Yes get to the point Aivars. In the 80's in Aussie credit was freely available the Japanese where throwing money into Aussie like you can image, we have seen how everyone put money into the States over the last 10 years.
Anyway the National Australia Bank (NAB) owned 50% of all of the Pubs (bars that aussies drink at) in Australia and when credit tightened many people could not afford the repayments (sound familiar?) the NAB ended up owning PUBS. Who benefited? Those that bought the PUBS from the banks. Who Lost? The Initial investors!
As for the Japanese a friend of mine bought a golf course just near the Great Barrier reef that the Japanese built at a cost of $250 million for $9 million. At $9 million the numbers worked.
Fascinating to watch history repeat itself read on.
Fontainebleau may face default declaration Miami Beach
The Wall Street Journal reported that the
may face a default judgment because of unpaid contractor claims. FontainebleauMiami Beach
BY DOUGLAS HANKS
The Fontainebleau Miami Beach is vulnerable to a declaration of default by its lenders, partly because of about $60 million in unpaid contractor claims, the Wall Street Journal reported Friday.
Citing unnamed sources, the paper reported that a 45-day agreement by lenders not to declare default on $670 million in construction debt expired Aug. 31. The
In a statement to the Journal, the
The potential trouble with the Fontainebleau Miami Beach comes as the hotel's primary owner, Jeffrey Soffer, grapples with bankruptcy proceedings for the Fontainebleau Las Vegas.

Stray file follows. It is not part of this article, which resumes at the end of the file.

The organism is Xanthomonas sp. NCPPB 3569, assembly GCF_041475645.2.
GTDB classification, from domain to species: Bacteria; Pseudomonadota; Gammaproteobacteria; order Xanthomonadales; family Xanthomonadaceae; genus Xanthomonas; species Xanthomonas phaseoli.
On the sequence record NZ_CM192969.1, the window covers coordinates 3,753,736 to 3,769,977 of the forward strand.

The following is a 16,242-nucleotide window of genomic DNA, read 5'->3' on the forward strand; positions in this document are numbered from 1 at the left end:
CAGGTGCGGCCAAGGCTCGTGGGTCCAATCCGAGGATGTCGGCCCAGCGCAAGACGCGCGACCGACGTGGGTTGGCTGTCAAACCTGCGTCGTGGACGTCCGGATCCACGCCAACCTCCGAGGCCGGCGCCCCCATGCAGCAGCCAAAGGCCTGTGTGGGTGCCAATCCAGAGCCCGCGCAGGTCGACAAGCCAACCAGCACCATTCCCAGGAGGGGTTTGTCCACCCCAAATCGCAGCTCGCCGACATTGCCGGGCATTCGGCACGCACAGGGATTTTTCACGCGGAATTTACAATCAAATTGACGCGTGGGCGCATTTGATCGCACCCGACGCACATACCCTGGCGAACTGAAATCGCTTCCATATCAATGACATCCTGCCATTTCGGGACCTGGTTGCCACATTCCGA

While both are run by Soffer's Fontainebleau Resorts, the projects are separate corporate entities. The Fontainebleau Miami Beach has not filed for bankruptcy protection and has not played a role in the
The purchase marked a milestone for Jeffrey Soffer, the son of Donald Soffer, who earned legendary status in South Florida's real estate industry in the late 1960s when he developed Aventura out of swampland north of
In recent months, the Fontainebleau Miami Beach has enjoyed a surge of cash as buyers closed on condominium units in the second of two condo-hotel towers at the resort. But the hotel has been hammered by a nationwide pullback in meetings and business conferences, particularly in resort areas like
Though rates for its hotel rooms are down,
Last year, Soffer sold half of the resort and its debt for $375 million to Nakheel Hotels, the investment arm of the
But a source familiar with the deal told The Miami Herald that Nakheel agreed to buy a completed project; overruns and the debt tied to the extra bills were to be the responsibility of the Soffer side of the partnership. Of the $375 million that Nakheel paid, Soffer shifted $200 million to pay for cost overruns at the Vegas Fontainebleau project.
The Journal reported that lenders, led by Bank of America, are withholding a final $26 million on the $670 million construction loan until the Fontainebleau Miami Beach resolves the problems with contractors.